Humans May Have Had Romantic Rendezvous With Neanderthals 100,000 Years Ago

New DNA evidence suggests that ancient humans got busy with our stocky Neanderthal cousins much earlier than previously thought

Comparison of a Neanderthal skull (left) and a human skull (right) with a 55,000-year-old fragment from a possible human-Neanderthal hybrid. Nir Alon/ZUMA Press/Corbis

Early humans may have had romantic rendezvous with Neanderthals much earlier than previously thought. While scientists have long known that some ancient humans intermingled with our stocky cousins, a new study suggests that the relations could have started tens of thousands of years earlier than previously suggested.

Genomic analysis of a Siberian Neanderthal women discovered in the Altai mountains revealed bits of modern human DNA, Will Dunham reports for Reuters, which scientists traced back to hominid trists roughly 100,000 years ago.

In 2010, scientists discovered strands of Neanderthal DNA still lingering in modern Europeans and Asians—as much as one to two percent, reports Carl Zimmer for The New York Times. This genetic mark is a remnant of the ancient European and Asian ancestors who journeyed out of Africa into Neanderthal territory around 50,000 to 65,000 years ago.

But the latest study, published in the journal Nature, identifies a much older period of hominid coupling and DNA exchange, reports Colin Barras for New Scientist. Since Neanderthals never made it to Africa, it may represent an early wave of human explorers.

An international team of scientists compared DNA from 500 living Africans—who do not have the Neanderthal genetic markings—with four extinct human ancestors, including a Siberian Denisovan and Neanderthal, and two European Neanderthals.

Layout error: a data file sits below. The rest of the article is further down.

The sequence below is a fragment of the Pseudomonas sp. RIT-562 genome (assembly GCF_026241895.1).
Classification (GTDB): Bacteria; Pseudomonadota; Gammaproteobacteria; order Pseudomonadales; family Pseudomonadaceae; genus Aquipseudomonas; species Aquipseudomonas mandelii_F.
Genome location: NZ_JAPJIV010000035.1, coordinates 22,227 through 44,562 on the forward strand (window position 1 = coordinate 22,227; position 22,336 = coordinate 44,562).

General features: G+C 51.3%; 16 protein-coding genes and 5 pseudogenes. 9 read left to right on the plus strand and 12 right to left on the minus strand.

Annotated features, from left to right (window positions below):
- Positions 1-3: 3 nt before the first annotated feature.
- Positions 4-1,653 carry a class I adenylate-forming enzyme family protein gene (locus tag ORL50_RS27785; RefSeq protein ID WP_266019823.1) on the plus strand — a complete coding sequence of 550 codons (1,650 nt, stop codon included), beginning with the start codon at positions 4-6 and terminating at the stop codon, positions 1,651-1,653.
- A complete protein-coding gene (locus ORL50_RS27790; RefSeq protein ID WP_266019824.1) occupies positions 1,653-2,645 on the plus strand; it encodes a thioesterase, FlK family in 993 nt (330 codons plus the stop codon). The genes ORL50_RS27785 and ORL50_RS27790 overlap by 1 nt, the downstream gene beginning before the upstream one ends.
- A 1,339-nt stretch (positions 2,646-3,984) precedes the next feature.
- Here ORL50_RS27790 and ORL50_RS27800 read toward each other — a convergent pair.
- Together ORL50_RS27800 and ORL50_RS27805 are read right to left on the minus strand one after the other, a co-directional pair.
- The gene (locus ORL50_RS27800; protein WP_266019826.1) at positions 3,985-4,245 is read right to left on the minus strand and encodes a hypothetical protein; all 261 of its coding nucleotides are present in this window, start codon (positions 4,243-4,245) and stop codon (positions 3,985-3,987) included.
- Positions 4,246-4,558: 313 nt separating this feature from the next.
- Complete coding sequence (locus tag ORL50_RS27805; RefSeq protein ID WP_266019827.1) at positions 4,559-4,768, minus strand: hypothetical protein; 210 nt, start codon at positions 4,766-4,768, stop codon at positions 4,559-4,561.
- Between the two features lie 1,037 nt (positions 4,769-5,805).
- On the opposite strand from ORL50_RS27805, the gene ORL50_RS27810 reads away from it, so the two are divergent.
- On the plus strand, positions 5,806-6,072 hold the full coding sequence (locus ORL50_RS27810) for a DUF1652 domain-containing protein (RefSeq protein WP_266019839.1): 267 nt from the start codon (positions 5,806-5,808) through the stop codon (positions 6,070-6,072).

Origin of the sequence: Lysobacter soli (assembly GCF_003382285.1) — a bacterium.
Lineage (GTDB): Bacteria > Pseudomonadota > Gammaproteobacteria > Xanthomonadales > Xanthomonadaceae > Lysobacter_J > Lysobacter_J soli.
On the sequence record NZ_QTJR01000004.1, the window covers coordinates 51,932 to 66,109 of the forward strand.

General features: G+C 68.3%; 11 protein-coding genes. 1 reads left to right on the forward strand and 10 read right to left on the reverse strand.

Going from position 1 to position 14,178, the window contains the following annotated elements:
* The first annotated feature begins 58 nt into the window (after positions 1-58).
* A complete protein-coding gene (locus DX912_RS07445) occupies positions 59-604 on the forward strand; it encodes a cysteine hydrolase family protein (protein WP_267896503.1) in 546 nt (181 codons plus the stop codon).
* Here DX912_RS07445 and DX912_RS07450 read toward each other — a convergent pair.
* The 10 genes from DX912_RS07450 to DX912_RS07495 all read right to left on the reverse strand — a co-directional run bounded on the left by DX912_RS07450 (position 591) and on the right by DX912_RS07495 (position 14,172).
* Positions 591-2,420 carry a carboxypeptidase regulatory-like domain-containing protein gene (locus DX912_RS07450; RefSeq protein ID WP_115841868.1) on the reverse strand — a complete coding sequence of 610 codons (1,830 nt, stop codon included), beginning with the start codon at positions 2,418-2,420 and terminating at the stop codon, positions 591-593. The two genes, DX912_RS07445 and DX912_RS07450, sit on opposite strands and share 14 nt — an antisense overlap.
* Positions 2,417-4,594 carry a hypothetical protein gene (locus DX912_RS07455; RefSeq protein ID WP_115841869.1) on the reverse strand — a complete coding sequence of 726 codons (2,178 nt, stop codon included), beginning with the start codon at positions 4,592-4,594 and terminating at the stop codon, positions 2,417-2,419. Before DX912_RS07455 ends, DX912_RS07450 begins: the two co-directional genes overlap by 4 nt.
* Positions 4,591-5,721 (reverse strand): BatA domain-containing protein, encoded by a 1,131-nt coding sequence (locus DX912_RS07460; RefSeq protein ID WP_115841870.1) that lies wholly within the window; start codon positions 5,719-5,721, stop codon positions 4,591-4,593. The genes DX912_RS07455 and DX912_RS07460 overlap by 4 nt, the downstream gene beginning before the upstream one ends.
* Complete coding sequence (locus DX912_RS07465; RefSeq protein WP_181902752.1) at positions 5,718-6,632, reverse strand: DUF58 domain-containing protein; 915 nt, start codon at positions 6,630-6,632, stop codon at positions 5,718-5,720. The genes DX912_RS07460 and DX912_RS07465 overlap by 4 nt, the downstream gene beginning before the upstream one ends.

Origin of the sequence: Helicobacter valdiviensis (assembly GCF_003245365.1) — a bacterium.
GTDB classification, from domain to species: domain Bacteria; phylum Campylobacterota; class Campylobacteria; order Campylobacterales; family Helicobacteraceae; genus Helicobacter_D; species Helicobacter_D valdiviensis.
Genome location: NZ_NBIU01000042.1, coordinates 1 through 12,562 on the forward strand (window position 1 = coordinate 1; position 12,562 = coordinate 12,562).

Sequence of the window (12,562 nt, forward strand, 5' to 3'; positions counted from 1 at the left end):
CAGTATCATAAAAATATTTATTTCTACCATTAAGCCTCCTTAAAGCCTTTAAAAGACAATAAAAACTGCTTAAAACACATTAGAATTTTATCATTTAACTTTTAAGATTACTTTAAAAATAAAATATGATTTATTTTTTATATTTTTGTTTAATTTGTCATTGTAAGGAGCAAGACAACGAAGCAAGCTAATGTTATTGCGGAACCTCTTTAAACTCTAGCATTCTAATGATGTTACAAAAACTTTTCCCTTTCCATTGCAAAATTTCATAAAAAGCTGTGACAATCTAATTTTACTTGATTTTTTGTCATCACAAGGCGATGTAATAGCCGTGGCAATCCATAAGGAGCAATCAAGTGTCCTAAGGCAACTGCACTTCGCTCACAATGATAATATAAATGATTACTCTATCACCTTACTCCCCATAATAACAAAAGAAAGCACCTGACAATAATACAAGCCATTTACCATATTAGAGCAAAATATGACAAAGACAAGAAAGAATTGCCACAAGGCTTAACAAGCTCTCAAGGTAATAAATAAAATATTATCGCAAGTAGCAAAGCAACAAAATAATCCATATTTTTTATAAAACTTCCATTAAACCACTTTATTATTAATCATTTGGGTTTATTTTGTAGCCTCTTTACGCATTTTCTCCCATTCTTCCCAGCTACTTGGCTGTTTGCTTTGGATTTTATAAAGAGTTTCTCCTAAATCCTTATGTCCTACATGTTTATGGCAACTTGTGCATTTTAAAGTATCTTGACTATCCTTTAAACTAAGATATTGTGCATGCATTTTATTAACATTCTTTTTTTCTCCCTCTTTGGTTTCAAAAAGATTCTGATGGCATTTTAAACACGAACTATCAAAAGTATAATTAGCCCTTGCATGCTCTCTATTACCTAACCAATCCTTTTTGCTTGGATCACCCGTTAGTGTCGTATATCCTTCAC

This analysis showed that the Siberian Neanderthal shares traces of DNA with modern Africans, much more so than the Siberian Denisovan or European Neanderthals, reports Barras.

But how do scientists know when the co-mingling occurred? Zimmer explains: “When DNA gets passed down through the generations, it gets shuffled into new arrangements that can be used to build a sort of timeline.” And this timeline suggests that the DNA entered the Siberian Neanderthal gene pool roughly 100,000 years ago.

The scientists were initially skeptical of the patterns they saw in the data. “We poked and prodded and poked and prodded, and couldn’t get it to go away,” Adam Siepel, geneticist at the Cold Spring Harbor Laboratory and co-author of the new study, tells Zimmer.

This finding challenges the current narrative that human migration out of Africa took place around 50,000 years, Zimmer writes, raising the possibility that an earlier movement of human explorers did occur.

Limited archaeological evidence suggests modern humans were living in the Arabian peninsula or eastern Mediterranean around that time, Barras writes. Many also point to last year’s discovery of 47 modern human teeth in southeast China, dated to be around 80,000 to 120,000 years old. Yet no matter where the coupling occurred, this early group of humans likely went extinct, leaving no modern descendants, Justin Worland reports for Time.

“I think at this point we’ve convinced everybody the observation is real,” he says. “But the story behind the observation is still very much in dispute.”

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